What is really impressive about this book is its author's refusal to be impressed. He is in no way polemical, but his concentration rarely or never lapses, and there are a couple of memorable sideswipes at Ayer and at Kant's notorious use of `7 + 5 = 12' as a specimen of a synthetic proposition, Robinson regarding it as a mere abbreviation. I think he describes the work somewhere near the start as being for the general reader. I won't actually quarrel with that, so lucid is the reasoning and its exposition, although he ought to have given a translation for the bit of medical Latin that he pillories at one point. This purports to be a definition of (I think) motor neurones, which it seeks to define by their colour, texture and proximity to one another. He was fully up to speed with the work of his contemporaries, and when he says that `good' describes next to nothing he was clearly on the wavelength of Hare and co before they published a word. One of his examples has always left me uneasy, namely Aristotle's supposed `definition' of what is translated as `happiness'. Robinson accepts the standard translation `happiness is an activity of the soul in accordance with virtue', but says briskly that this only purports to be a definition and is actually talking about the way to achieve happiness, not about happiness itself. I'm sure he's probably right, but I can never get it out of my head that the alleged `activity' (energeia) is a seeming coinage, and that `eudaimonia' usually means acceptability to the gods. There are perfectly good Greek words for `happiness' and `activity' if he had wanted to talk about those, and I sometimes wonder (although I wouldn't dare suggest to the learned) whether this passage is not about being true to our proper selves - something like `well-being is the spirit's life in action according to its proper talent'. This would make it a genuine definition, just not the usual one.
Obviously this is not a book for everyone. For those whom it's for it is a very fine and helpful piece of work indeed. David Bryson, Glossop, Derbyshire, England, 2005

An Atheist's Values (1964, Oxford University Press)

Philosophically-minded readers might still be interested in getting hold of this now out-of-the-way book. Its title would have been better as 'An Atheist's Prejudices', but not all the book's perspectives are specifically atheistical. As well as some semi-technical philosophical stuff, of what is (or used to be) known as the 'Oxford' school, there are some general reflections on 'What's it all about then?' taking in his political outlook, which he declares to be Liberal although it's very far from permissive, and a very individual take on what the better things of life were to an austere and shy but humane and probably deeply affectionate scholar and thinker who never strayed far from his home and his study in his beloved Oriel College.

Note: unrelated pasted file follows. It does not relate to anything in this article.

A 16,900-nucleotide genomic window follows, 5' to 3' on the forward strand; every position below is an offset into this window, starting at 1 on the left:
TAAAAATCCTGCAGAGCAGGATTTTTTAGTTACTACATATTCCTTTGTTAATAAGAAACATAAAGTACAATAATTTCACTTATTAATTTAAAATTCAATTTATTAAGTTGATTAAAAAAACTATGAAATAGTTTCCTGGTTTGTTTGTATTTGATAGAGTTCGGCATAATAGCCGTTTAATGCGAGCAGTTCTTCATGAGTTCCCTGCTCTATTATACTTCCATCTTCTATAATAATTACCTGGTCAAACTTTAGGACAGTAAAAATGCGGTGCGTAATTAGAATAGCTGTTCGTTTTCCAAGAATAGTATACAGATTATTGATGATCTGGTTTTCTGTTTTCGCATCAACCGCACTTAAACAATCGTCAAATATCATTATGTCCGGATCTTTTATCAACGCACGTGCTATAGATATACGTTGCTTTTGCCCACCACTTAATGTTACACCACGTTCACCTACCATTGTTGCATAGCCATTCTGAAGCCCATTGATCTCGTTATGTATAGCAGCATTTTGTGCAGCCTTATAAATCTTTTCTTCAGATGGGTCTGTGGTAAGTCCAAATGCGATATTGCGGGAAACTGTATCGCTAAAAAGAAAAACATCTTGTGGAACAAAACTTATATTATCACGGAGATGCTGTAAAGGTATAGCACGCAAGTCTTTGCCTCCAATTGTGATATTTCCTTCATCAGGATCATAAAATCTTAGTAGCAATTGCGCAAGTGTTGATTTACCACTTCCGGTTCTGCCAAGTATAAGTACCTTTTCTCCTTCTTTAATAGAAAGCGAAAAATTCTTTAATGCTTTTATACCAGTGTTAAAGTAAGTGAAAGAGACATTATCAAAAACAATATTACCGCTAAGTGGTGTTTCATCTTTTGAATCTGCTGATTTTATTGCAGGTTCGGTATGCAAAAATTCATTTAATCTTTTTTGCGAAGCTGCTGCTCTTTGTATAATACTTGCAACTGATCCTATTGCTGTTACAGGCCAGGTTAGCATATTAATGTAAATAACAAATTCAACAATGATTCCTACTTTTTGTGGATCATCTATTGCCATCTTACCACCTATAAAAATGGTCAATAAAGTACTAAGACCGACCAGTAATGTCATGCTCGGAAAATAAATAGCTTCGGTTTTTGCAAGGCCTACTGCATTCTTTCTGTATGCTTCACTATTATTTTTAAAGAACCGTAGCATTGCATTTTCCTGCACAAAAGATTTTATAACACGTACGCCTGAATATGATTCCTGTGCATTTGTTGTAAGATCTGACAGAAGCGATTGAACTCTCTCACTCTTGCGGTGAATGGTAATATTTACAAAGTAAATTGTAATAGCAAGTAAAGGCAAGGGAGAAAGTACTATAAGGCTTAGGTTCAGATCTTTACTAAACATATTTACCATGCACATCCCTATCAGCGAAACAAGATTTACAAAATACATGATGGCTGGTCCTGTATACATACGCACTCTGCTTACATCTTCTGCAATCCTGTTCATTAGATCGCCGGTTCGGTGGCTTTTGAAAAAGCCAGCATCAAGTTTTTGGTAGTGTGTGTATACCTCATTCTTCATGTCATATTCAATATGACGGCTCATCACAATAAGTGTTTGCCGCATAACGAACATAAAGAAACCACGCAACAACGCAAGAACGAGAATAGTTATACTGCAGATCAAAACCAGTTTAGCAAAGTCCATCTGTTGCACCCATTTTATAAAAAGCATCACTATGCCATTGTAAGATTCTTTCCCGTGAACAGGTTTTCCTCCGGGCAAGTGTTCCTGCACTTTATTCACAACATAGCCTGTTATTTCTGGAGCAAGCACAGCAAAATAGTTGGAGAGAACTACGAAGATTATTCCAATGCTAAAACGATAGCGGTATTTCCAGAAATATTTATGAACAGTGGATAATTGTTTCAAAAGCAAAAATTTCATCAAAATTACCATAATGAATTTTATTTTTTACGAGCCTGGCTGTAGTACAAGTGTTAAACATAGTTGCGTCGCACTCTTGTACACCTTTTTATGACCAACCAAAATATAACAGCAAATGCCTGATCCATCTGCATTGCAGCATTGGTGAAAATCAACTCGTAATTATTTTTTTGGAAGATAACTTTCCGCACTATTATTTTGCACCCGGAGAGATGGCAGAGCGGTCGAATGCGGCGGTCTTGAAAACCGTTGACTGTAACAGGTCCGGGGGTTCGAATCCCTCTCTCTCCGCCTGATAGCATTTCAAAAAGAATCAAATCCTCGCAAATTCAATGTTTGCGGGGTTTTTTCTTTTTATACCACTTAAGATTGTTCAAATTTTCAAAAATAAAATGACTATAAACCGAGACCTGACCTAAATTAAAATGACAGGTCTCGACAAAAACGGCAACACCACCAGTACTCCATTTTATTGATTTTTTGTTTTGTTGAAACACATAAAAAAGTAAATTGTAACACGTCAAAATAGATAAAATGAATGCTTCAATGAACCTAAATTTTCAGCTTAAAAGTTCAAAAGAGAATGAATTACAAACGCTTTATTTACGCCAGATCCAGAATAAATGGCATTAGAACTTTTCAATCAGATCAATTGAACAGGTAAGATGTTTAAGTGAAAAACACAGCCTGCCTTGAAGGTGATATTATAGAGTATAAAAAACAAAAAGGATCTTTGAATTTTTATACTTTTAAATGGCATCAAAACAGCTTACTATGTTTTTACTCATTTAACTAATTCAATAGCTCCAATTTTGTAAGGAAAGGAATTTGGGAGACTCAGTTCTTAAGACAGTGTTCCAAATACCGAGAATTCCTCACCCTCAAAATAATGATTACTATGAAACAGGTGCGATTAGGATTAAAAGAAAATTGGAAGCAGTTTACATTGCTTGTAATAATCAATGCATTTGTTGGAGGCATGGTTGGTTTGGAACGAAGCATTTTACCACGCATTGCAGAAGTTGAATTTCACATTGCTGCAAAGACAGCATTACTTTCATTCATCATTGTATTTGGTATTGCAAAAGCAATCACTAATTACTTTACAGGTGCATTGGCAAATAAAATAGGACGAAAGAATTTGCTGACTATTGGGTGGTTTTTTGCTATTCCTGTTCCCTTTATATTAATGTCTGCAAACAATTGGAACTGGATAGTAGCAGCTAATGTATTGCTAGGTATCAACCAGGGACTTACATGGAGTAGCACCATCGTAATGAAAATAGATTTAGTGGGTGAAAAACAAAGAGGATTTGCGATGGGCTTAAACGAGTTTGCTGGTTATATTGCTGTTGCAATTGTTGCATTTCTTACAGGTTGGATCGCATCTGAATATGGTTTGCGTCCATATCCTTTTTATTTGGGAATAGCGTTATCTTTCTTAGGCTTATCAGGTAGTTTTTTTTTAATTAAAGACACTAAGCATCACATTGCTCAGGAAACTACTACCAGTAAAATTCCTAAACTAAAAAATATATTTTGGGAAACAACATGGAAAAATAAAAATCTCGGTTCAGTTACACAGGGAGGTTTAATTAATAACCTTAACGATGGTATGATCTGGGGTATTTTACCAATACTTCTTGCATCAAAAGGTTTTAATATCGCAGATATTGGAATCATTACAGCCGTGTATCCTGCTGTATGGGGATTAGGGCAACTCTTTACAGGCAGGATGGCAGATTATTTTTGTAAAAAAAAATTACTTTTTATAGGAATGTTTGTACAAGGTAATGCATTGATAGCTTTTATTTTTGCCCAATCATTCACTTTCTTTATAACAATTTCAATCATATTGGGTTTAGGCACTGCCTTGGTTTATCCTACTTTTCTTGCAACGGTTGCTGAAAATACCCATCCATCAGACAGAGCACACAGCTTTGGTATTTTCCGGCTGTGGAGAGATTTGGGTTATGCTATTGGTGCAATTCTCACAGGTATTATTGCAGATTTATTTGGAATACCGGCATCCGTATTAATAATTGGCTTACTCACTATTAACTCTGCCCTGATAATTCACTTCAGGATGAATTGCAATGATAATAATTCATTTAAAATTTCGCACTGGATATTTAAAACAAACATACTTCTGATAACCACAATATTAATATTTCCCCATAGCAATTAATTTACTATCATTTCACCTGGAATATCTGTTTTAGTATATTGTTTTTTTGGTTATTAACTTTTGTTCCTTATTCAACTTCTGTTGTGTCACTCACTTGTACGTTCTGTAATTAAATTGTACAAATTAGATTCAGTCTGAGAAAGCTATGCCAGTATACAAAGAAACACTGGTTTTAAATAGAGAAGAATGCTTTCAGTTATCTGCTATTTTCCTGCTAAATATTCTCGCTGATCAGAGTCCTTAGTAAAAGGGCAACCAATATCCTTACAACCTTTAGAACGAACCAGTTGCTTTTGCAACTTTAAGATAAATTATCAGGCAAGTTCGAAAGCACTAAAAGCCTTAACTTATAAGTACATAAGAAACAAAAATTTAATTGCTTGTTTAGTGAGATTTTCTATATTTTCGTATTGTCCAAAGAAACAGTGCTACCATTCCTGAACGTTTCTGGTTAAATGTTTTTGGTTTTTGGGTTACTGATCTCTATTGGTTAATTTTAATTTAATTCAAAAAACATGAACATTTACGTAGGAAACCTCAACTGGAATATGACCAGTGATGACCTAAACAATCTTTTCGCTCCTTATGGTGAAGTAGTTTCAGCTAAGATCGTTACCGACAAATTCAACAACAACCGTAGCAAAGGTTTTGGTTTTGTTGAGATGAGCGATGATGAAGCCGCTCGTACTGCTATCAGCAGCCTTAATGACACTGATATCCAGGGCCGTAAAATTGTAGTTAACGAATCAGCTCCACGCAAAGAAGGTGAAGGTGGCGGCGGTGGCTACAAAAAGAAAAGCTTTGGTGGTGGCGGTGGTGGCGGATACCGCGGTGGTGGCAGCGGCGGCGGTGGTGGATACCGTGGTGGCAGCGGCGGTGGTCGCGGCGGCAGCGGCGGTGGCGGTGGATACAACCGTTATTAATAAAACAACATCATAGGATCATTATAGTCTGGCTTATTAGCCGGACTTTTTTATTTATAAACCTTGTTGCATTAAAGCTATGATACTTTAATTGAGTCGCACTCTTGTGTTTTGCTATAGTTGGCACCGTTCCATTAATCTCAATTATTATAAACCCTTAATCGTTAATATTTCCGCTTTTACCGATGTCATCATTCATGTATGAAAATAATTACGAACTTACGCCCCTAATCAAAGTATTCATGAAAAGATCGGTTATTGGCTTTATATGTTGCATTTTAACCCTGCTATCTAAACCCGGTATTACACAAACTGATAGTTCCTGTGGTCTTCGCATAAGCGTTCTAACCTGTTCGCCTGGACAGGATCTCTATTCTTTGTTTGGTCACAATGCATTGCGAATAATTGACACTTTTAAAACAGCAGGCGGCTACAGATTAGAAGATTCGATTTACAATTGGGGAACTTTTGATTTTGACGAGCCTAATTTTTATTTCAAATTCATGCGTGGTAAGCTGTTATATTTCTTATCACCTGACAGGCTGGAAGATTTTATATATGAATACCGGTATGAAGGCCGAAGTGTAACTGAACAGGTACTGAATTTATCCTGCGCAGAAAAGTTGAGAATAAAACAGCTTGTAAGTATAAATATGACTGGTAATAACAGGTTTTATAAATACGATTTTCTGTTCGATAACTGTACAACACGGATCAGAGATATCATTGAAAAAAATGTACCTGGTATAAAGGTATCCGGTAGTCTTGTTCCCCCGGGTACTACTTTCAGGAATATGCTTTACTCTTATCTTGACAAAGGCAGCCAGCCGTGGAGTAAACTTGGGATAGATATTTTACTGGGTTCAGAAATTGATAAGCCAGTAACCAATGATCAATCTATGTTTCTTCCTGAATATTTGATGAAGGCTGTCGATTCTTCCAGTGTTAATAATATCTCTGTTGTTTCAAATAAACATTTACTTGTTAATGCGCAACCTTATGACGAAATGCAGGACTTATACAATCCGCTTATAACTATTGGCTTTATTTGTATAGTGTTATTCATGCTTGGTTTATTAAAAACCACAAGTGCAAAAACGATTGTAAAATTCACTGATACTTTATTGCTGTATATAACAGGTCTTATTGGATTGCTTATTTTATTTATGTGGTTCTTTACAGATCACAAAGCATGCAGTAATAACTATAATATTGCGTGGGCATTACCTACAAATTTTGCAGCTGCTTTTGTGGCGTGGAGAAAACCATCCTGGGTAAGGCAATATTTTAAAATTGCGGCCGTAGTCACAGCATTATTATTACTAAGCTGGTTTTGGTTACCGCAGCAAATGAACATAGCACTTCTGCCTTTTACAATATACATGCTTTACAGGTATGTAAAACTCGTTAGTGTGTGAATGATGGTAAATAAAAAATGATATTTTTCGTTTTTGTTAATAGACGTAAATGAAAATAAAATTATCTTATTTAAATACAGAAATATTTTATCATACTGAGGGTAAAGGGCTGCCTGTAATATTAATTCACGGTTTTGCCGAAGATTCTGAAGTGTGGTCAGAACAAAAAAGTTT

Even when it was published in 1964 this book was rather old-fashioned. When RR died 7 or 8 years ago at the age of 93 I and others of his former pupils were astonished -- we thought he was 93 when he taught us decades previously. It is still surprisingly readable despite, or maybe even because of, the way it is set out in 'Dewey-decimal' numbering. Some of the issues he raises are unbelievably antique, like his indignation at passport legislation. But who knows - this very issue may be back with us in the foreseeable future. Throughout the book there are some memorable perceptions too, one that sticks with me being 'A lie can be true'. Indeed it can, as our everyday modern experiences of 'spin' and news-management confirm. David Bryson, Glossop, Derbyshire, England

Essays In Greek Philosophy (1969, Oxford University Press)

Plato's Earlier Dialectic (1985, Oxford University Press, 2nd Edition)

Travellers in Time: Seven Epic Stories of Early Exploration (1986, Queen Anne Press)

Holding Another's Hand: Facing the Transition Called Death (2005, Juniper Springs Press)

(An Atheist's Values is online. In it, Robinson writes about beauty, truth, reason, love, "There is no god or after-life," and other rational subjects.)